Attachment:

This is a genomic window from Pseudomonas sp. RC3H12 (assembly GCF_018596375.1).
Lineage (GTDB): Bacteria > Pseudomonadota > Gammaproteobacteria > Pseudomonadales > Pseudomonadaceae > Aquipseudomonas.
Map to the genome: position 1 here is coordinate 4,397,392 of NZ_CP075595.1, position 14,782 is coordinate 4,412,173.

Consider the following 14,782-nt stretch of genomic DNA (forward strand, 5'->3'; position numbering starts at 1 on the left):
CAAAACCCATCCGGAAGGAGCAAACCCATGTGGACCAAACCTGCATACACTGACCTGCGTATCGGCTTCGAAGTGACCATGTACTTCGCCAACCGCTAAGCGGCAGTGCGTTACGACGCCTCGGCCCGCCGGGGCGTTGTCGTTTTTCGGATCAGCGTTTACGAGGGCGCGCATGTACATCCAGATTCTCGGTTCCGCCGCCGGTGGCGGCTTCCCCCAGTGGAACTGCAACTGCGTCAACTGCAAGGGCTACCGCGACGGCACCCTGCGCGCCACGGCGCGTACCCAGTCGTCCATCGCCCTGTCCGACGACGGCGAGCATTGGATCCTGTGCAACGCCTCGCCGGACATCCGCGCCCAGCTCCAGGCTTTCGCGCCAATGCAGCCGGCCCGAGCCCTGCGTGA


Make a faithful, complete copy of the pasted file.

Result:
This is a genomic window from Pseudomonas sp. RC3H12 (assembly GCF_018596375.1).
Lineage (GTDB): Bacteria > Pseudomonadota > Gammaproteobacteria > Pseudomonadales > Pseudomonadaceae > Aquipseudomonas.
Map to the genome: position 1 here is coordinate 4,397,392 of NZ_CP075595.1, position 14,782 is coordinate 4,412,173.

Consider the following 14,782-nt stretch of genomic DNA (forward strand, 5'->3'; position numbering starts at 1 on the left):
CAAAACCCATCCGGAAGGAGCAAACCCATGTGGACCAAACCTGCATACACTGACCTGCGTATCGGCTTCGAAGTGACCATGTACTTCGCCAACCGCTAAGCGGCAGTGCGTTACGACGCCTCGGCCCGCCGGGGCGTTGTCGTTTTTCGGATCAGCGTTTACGAGGGCGCGCATGTACATCCAGATTCTCGGTTCCGCCGCCGGTGGCGGCTTCCCCCAGTGGAACTGCAACTGCGTCAACTGCAAGGGCTACCGCGACGGCACCCTGCGCGCCACGGCGCGTACCCAGTCGTCCATCGCCCTGTCCGACGACGGCGAGCATTGGATCCTGTGCAACGCCTCGCCGGACATCCGCGCCCAGCTCCAGGCTTTCGCGCCAATGCAGCCGGCCCGAGCCCTGCGTGA